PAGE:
“What’s going on? What’s going to happen next? How am I being treated?”
There is a Sender/Message --> Channel --> and Receiver (SMCR) in the Interpersonal Communication Model and it wasn’t until the 1950’s that we began putting the emphasis of communication on the Receiver and not the Sender, the direction of our conversations, and the means in which we actually communicate is largely dependent on how the Receiver reacts to the message based on how the message was interpreted or misinterpreted. When two people are communicating we are not talking about a topic only, we are developing micro-definitions of self, who we are is being revealed when we talk, and in so many more ways than the words we choose, which are sometimes themselves manipulated by either Semantic or Psychological Noise, the meanings or prejudices that we maintain for any number of reasons of those words.
In every conversation between yourself and someone else there are always six people also involved in the conversation:
In Face-to-face situations communication is inevitable. We are always combining the use of words and non-verbals when interacting with one another, and in every situation a message whether we intended to or not is always sent, whether it’s as intentional and situationally obvious as a once over or as slight as the energy or vibes that surround us at any particular moment. What we are saying—or not saying—and how we are expressing it are related to one another, and they can either enforce or contradict one another, inasmuch every conversation is always about content and relationship, we are always talking about a topic and we are also always communicating about how we are treating one another.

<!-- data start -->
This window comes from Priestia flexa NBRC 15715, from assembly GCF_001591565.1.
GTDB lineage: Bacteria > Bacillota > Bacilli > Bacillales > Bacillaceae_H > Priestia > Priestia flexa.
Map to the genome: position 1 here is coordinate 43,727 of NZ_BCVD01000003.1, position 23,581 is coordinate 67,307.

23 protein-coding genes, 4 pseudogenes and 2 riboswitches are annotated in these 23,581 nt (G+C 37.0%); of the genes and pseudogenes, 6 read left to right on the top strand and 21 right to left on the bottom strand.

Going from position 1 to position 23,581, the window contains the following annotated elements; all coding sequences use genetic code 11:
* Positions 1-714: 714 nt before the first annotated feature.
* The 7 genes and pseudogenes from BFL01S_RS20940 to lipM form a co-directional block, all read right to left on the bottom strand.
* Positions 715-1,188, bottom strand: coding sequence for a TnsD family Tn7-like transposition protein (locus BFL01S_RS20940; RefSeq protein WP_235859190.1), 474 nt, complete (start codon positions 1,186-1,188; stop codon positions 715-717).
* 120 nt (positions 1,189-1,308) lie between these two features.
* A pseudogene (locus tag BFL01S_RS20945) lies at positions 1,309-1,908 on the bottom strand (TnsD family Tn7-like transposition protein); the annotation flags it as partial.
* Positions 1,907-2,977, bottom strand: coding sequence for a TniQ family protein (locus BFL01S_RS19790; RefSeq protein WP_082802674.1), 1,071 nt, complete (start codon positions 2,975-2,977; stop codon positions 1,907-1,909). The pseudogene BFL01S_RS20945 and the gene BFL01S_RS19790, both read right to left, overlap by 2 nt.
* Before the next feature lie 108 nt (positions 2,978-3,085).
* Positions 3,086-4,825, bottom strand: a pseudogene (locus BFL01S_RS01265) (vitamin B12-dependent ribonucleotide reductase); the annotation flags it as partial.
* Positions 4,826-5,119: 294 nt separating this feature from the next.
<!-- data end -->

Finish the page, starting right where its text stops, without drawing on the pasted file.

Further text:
“Interpersonal communication is a process whereby two or more people within a particular context and who are aware of each other act together to create and manage shared meanings, through non-conscious display or conscious sending and receiving of messages using a shared repertoire of verbal and non-verbal symbols.” ~ Professor Dalton Kehoe
I’ve always found communication, and the way that we communicate with one another to be incredibly fascinating and equally as important, but few people seem to acknowledge it in the same way that I do. When I decided to write a blog series on Communication I made the decision to approach it academically from the perspective of a scientist or a professor, as if the intricacies of how we interact with one another, how we develop relationships: how we communicate, and essentially who we are can be qualified. Our moods, our emotions, our experiences, our traumas, our fears, our anxieties are all reflected in the way that we communicate with another, and in our desire to connect with each other. I believe that our willingness to effort in the means that we communicate and develop relationships will affect upon us the means to open up to connecting with one another in ways that we have not yet explored.
I am a freelance author, writer, critic, artist, and entrepreneur living in the Heart of the Texas Hill Country.